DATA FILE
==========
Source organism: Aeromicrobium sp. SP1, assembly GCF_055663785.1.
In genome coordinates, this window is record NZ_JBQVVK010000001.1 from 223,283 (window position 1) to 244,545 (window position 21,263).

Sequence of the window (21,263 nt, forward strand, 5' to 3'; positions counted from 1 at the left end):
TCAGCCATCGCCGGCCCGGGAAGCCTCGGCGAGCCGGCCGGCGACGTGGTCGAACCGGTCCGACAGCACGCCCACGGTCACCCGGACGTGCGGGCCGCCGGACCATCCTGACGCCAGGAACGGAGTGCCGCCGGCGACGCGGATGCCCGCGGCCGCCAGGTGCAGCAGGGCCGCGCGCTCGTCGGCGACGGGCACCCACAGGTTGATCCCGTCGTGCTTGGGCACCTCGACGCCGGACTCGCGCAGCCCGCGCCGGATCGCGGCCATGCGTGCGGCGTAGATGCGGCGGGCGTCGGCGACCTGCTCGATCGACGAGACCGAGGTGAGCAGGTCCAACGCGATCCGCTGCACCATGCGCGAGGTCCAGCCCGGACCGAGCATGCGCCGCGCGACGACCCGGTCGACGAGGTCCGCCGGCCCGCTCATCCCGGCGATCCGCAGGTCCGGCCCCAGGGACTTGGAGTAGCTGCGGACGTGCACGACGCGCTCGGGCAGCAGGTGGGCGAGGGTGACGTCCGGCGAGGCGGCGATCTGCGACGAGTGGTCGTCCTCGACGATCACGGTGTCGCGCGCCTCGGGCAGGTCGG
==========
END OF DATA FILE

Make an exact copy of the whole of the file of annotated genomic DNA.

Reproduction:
Source organism: Aeromicrobium sp. SP1, assembly GCF_055663785.1.
In genome coordinates, this window is record NZ_JBQVVK010000001.1 from 223,283 (window position 1) to 244,545 (window position 21,263).

Sequence of the window (21,263 nt, forward strand, 5' to 3'; positions counted from 1 at the left end):
TCAGCCATCGCCGGCCCGGGAAGCCTCGGCGAGCCGGCCGGCGACGTGGTCGAACCGGTCCGACAGCACGCCCACGGTCACCCGGACGTGCGGGCCGCCGGACCATCCTGACGCCAGGAACGGAGTGCCGCCGGCGACGCGGATGCCCGCGGCCGCCAGGTGCAGCAGGGCCGCGCGCTCGTCGGCGACGGGCACCCACAGGTTGATCCCGTCGTGCTTGGGCACCTCGACGCCGGACTCGCGCAGCCCGCGCCGGATCGCGGCCATGCGTGCGGCGTAGATGCGGCGGGCGTCGGCGACCTGCTCGATCGACGAGACCGAGGTGAGCAGGTCCAACGCGATCCGCTGCACCATGCGCGAGGTCCAGCCCGGACCGAGCATGCGCCGCGCGACGACCCGGTCGACGAGGTCCGCCGGCCCGCTCATCCCGGCGATCCGCAGGTCCGGCCCCAGGGACTTGGAGTAGCTGCGGACGTGCACGACGCGCTCGGGCAGCAGGTGGGCGAGGGTGACGTCCGGCGAGGCGGCGATCTGCGACGAGTGGTCGTCCTCGACGATCACGGTGTCGCGCGCCTCGGGCAGGTCGG